Facebook, the Skinner Box

Found a great talk by Cory Doctorow today via Netzpolitik, where he discusses a psychological mechanism Facebook uses to get users to frequently return to the site and to disclose more and more personal information.

The psychological reward or kick apparently created when receiving attention from peers as a result of posting something personal ties right in with observations made by game design expert Jesse Schell, who researched the game mechanics of popular games that use psychological tricks to keep players to return again and again as well as to spend money. If you have a few more minutes to spare, you should definitely watch his very insightful talk about what makes the success of some these games as well as how game mechanics could be used to make people exhibit certain behavior in non-gaming contexts:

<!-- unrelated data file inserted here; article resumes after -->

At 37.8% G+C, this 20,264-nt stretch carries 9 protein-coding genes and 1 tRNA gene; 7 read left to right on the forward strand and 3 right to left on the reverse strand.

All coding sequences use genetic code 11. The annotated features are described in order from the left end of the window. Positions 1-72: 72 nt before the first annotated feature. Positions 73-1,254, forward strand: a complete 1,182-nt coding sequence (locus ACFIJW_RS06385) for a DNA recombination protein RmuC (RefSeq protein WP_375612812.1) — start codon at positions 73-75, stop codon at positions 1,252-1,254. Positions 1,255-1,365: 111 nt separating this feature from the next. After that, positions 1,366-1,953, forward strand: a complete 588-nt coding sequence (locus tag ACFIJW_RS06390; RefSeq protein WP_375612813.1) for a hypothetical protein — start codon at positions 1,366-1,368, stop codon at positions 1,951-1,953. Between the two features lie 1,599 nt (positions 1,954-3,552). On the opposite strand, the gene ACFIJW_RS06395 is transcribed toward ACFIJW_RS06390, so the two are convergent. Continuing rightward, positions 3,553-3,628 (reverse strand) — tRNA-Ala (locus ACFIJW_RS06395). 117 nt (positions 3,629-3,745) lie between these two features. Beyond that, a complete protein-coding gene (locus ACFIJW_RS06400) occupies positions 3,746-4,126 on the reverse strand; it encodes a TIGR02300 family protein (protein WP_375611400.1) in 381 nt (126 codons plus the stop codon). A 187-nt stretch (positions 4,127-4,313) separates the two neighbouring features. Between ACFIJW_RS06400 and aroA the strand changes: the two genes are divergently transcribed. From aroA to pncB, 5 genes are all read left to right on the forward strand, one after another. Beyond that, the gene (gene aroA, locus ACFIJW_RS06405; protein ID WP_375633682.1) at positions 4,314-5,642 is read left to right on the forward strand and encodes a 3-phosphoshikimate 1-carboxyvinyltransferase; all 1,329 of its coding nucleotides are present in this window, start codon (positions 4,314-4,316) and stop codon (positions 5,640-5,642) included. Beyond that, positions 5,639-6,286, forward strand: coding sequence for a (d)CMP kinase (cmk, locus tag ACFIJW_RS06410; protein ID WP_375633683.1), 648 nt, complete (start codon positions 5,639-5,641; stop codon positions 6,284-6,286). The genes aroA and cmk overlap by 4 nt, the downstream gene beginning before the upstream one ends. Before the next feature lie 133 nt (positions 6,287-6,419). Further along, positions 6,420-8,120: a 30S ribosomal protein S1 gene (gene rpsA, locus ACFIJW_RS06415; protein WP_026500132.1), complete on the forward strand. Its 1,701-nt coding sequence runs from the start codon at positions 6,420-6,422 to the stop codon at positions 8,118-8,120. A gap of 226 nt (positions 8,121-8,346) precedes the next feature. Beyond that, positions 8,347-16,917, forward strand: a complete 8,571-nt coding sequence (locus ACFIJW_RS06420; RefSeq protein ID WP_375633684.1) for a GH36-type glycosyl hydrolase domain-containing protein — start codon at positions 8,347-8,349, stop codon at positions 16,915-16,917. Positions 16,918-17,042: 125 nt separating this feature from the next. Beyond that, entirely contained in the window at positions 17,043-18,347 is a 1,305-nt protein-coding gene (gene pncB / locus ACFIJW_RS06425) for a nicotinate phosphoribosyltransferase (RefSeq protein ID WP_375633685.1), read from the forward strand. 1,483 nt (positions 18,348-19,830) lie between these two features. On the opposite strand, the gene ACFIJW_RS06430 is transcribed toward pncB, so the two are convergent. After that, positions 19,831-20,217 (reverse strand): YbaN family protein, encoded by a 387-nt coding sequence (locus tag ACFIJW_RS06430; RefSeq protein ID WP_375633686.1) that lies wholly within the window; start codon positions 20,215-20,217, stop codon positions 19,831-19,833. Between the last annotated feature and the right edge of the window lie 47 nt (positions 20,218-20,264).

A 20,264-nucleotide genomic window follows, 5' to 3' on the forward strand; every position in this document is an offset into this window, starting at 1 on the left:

Is the game-designed world described by Schell – which essentially equals an omnipresent, all surrounding Skinner Box – something desirable? I certainly don’t think so. The potential of (deliberately) misguiding people into something disadvantageous to them or society is far too great and I think only good parenting as described by Doctorow can ensure that tomorrow’s generation will be aware of the psychological tricks that companies and governments will try to play on them in the future.


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